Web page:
Eczema sufferers, there’s some hopeful news on the horizon. Scientists have uncovered a fascinating link between the bacteria Staphylococcus aureus and the relentless itching that characterizes eczema.
Researchers have known that people with eczema tend to have higher amounts of Staphylococcus aureus on their skin. But, are they there because of your scratching? Or are they actually triggering the itch directly? It turns out, the latter may be true.
This groundbreaking research, recently published in the journal Cell, reveals how a specific enzyme produced by this bacterium can directly trigger itchiness by acting on the nerve cells in the skin.
What it Means for Eczema Sufferers
For those struggling with eczema in Singapore, this discovery could be a game-changer. This condition, affecting a significant portion of the population (20% of children and 10% of adults), has long been associated with an immune system response that causes inflammation.
However, this new research shifts the focus towards the role of skin-colonising bacteria in causing itchiness, opening up new avenues for treatment.
When Even a Light Touch Can Trigger Uncontrollable Itching
Eczema is more than just a skin condition; it’s a source of constant discomfort and distress for many in Singapore. The incessant need to scratch can lead to damaged skin, sleep disturbances, and even emotional distress.
There are many ways to manage the itch, such as wearing smooth, breathable fabrics such as eczema gloves or eczema sleeves. But, with this new research, perhaps the most effective way to combat itching in the near future could be by addressing the microbial factors.
Isaac Chiu, a scientist at Harvard Medical School, has been at the forefront of this research. In this interview, he explains how his team’s investigation revealed that Staphylococcus aureus, commonly found on eczema patients’ skin, releases protease V8, an enzyme that activates a protein in nerve cells, causing the itch sensation.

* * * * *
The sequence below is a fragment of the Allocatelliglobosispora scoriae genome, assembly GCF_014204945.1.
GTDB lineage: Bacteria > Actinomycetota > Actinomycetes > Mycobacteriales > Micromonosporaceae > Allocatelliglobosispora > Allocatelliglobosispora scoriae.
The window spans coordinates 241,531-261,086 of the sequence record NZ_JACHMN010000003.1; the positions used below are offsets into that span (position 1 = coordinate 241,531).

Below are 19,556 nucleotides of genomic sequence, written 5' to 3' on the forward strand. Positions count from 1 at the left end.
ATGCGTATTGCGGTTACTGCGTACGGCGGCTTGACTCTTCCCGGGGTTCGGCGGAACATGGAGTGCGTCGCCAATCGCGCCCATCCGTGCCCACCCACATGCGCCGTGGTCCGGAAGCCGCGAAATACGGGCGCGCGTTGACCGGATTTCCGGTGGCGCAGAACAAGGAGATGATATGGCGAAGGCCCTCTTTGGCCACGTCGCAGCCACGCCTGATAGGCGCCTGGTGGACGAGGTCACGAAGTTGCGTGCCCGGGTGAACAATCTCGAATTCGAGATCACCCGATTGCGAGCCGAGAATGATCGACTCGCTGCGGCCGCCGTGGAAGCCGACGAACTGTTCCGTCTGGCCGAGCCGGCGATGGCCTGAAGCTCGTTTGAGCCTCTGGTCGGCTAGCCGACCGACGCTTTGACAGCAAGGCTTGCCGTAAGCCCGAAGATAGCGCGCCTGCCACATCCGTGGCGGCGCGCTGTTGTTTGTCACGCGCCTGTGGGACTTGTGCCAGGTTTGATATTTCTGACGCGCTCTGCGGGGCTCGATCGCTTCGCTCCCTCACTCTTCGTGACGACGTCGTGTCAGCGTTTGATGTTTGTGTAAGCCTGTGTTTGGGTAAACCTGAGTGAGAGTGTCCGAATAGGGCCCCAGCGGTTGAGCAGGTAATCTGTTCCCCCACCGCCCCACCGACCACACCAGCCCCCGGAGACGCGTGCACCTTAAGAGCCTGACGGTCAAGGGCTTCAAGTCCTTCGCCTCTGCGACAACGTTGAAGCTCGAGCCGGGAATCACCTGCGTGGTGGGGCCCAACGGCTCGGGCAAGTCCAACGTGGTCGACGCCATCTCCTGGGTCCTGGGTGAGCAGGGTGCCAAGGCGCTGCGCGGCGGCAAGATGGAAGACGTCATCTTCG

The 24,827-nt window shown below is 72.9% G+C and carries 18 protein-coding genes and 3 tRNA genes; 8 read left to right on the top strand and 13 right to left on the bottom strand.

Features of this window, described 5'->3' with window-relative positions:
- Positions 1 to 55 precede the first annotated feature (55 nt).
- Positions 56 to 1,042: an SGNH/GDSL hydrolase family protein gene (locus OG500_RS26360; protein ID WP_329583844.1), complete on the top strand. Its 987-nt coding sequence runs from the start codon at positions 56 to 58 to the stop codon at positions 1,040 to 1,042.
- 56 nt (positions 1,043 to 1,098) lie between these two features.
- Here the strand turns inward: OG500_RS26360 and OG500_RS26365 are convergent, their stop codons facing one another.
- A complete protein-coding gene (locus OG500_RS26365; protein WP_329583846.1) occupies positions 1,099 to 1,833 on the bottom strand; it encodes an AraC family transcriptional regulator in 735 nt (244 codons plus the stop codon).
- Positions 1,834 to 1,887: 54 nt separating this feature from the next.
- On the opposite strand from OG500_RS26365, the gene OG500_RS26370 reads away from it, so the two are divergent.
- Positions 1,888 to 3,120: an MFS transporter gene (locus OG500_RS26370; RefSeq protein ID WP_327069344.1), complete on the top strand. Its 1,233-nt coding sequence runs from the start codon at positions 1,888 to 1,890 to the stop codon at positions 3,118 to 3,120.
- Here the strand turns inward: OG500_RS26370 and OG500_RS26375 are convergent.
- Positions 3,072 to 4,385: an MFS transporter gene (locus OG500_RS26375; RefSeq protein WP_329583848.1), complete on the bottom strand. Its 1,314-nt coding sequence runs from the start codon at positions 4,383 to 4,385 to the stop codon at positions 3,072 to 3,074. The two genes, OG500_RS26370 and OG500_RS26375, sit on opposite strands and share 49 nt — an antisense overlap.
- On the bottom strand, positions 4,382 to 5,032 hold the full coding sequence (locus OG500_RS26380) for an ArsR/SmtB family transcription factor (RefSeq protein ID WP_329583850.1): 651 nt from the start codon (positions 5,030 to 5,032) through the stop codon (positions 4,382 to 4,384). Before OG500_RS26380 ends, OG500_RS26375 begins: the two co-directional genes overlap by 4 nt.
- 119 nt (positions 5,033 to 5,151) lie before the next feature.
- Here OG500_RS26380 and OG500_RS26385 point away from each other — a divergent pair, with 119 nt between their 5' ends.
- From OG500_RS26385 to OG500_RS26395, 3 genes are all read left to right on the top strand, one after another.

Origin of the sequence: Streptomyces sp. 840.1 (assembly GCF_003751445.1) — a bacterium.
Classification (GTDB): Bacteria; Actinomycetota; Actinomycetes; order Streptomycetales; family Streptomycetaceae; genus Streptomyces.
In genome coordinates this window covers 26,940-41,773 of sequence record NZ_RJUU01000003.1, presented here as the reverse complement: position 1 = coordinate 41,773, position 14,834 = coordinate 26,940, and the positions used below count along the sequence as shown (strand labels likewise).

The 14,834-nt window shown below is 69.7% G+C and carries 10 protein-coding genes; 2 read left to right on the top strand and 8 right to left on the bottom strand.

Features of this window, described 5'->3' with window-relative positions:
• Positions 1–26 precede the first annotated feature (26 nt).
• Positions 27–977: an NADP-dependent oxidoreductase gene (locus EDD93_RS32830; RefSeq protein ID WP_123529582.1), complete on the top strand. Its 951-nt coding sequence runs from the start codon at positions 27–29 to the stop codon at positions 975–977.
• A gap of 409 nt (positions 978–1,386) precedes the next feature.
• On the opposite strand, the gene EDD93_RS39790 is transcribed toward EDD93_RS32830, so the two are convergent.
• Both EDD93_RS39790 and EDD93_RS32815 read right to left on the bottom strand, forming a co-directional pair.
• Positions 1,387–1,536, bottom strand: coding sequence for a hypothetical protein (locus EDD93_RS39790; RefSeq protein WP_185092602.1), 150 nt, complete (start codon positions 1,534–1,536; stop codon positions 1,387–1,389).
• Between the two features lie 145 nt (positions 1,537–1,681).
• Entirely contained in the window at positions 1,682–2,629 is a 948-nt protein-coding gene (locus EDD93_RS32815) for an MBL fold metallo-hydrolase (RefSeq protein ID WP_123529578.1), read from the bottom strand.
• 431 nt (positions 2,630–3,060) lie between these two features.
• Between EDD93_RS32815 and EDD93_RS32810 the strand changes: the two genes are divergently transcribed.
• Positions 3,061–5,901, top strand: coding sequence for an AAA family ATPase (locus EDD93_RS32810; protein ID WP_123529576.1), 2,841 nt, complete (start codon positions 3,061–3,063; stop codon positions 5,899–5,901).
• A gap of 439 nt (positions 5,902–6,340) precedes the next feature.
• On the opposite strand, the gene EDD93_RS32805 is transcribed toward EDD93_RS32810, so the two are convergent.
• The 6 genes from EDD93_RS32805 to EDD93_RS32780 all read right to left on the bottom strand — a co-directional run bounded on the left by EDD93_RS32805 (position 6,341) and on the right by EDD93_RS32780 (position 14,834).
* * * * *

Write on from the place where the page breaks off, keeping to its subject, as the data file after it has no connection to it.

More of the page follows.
Liwen Deng, another researcher at Harvard, said that their team used an anti-clotting drug that was already FDA-approved, to block this itch-inducing mechanism. In the same interview, he said, “We treated [lab mice] orally with the drug, and it completely blocked the itching and scratching,” Deng shared.
What do we know so far about bacteria and eczema?
Here is some previous research that set the groundwork for this recent discovery:
- Totté et al. (2016): This study highlighted that Staphylococcus aureus could be isolated from about 70% of eczema skin lesions.
- Mc George et al. (2008): This study showed that Staphylococcus aureus can cause secondary infections in eczema
- Hülpüsch et al (2021): This study showed that, during skin flare-ups, the normal balance of microbes on the skin is disrupted, leading to an overgrowth of S. aureus.
How Far Away Are We From An Actual Treatment?
It’s worth noting that the treatment they used to reduce the itch-causing enzyme, is already FDA-approved as an anti-clotting drug. This could shorten the time needed to bring an actual product to market.
But don’t get your hopes up just yet. While this discovery is exciting, it’s important to note that the journey from lab findings to mainstream medical treatment is often long and complex. The potential for creating a topical medication from this anti-clotting drug is there, but further research and clinical trials will be necessary to ensure its efficacy and safety for human use.
In the meantime, until such treatments become available, eczema sufferers in Singapore can manage their condition through various means. Some current tried and tested methods include:
- Applying antibacterial gel to skin that has been damaged from scratching
- Reducing inflammation with natural oils
- Protecting the area with smooth breathable fabrics
Let’s hope that these new discoveries will pave the way for safe and innovative treatments in the future! Always consult with your healthcare professional if you need help to manage your eczema effectively.